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Forces and Motion

Intelino / Voyager Lab: "Floor-it" Acceleration/Max Speed

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Submitted by Rich on Thu, 09/05/2019 - 20:18

Introduction

The purpose of this lesson is to challenge your students to design an experiment for which data from PocketLab Voyager is used to determine the "floor-it" acceleration and maximum speed of the intelino smart train engine.  Required data should be obtained in a single run of data collection by the PocketLab app.  Figure 1 shows a picture of Voyager attached to the top of an intelino smart engine.  Designed for all ages, intelino is intuitive with its app, has built-in sensors to provide an interactive experience for the user, and is easily programmed with colo

intelino/Voyager: Periodic Motion Lab

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Submitted by Rich on Thu, 08/29/2019 - 00:30

Introduction

Periodic motion is motion that repeats itself in regular intervals.  If the motion has characteristics that are sinusoidal, then the motion is said to be simple harmonic (SHM).  In this lesson, periodic motion that is not simple harmonic is studied.  Never-the-less, the motion shows many characteristics of SHM, as can be seen when studying the position, velocity, and acceleration graphs.  This lab makes use of PocketLab Voyager that has hitched a ride on an "intelino® smart train" and is running on the VelocityLab app.  Int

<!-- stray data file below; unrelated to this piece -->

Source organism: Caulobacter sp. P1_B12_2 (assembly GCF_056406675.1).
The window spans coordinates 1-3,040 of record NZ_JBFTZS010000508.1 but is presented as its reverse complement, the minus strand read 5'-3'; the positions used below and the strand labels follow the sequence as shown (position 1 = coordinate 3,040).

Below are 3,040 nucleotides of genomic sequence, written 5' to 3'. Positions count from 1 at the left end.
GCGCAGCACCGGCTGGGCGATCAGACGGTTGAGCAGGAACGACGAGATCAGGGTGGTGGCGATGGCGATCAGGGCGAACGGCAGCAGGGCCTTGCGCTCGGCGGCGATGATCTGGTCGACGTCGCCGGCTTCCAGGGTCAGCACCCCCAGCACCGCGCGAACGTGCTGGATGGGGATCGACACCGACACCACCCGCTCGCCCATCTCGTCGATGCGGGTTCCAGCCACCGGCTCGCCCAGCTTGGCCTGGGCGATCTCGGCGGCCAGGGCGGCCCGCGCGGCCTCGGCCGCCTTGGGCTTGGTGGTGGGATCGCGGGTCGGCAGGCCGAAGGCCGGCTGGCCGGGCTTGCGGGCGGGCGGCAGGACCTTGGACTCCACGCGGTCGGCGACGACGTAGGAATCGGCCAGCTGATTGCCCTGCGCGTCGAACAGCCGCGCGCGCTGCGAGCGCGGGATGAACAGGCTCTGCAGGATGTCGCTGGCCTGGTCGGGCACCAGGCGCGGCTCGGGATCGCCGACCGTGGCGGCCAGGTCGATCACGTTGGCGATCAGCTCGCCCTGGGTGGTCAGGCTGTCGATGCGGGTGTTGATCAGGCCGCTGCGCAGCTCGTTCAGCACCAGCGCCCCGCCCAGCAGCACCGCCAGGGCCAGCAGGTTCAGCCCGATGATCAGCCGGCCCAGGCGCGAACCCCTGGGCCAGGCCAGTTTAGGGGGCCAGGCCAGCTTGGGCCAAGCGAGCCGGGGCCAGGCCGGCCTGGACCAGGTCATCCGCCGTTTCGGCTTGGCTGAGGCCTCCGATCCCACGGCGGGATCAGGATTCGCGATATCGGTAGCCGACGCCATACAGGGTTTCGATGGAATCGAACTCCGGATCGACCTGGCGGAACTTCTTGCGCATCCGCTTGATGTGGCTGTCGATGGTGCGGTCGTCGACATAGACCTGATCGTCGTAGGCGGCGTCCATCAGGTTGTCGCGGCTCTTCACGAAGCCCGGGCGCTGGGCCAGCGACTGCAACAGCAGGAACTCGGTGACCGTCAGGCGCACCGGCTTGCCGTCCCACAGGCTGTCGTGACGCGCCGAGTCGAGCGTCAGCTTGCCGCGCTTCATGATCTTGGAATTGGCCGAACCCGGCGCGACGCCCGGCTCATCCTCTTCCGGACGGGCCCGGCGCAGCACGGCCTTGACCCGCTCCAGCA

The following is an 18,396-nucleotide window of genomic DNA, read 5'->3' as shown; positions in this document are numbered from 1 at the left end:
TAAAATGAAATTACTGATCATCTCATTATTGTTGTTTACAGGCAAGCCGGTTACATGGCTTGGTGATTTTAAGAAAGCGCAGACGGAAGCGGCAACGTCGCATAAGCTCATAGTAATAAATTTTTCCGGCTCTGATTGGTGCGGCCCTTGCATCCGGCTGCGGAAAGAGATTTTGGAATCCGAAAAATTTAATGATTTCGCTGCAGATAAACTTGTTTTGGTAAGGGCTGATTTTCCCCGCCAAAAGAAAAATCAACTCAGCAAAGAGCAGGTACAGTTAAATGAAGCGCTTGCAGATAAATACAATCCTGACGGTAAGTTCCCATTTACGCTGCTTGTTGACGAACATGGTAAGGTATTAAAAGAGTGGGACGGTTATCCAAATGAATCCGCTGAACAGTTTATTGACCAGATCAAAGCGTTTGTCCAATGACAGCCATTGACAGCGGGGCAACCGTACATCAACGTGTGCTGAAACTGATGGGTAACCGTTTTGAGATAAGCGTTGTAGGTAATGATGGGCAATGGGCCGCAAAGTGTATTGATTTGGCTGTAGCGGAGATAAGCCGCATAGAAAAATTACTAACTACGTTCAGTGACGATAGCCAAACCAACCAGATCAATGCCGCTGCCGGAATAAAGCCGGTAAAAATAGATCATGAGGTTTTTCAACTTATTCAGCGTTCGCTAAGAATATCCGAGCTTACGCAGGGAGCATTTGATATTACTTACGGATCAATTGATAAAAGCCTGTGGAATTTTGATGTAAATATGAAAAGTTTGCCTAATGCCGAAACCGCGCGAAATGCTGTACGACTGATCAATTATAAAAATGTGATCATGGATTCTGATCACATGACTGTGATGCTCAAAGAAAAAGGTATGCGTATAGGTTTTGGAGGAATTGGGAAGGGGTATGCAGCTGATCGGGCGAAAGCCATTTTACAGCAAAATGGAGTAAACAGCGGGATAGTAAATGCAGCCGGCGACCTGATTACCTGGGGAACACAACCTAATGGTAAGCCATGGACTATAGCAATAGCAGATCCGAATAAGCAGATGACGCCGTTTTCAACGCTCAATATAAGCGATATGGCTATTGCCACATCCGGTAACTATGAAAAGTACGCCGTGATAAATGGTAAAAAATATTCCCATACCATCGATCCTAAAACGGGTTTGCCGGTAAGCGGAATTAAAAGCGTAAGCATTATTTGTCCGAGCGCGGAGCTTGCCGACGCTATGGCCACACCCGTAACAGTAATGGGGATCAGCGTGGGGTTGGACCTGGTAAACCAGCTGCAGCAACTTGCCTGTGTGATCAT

intelino/Voyager: 7-9 Math/Physical Science Slope Lab

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Submitted by Rich on Mon, 08/26/2019 - 16:30

Introduction

Math students are typically introduced to the concept of slope in the 7th grade, learning that slope has to do with steepness.  By the 8th grade many learn how to calculate the slope of a line as the rise divided by the run or rise over run.  If the rise is positive, then the slope is positive (sloping upward).  On the other hand, if the rise is negative, then the slope is negative (sloping downward). If the line is horizontal, then the slope is zero.

Grade Level

intelino / Voyager Lab: Stopping Distance vs. Speed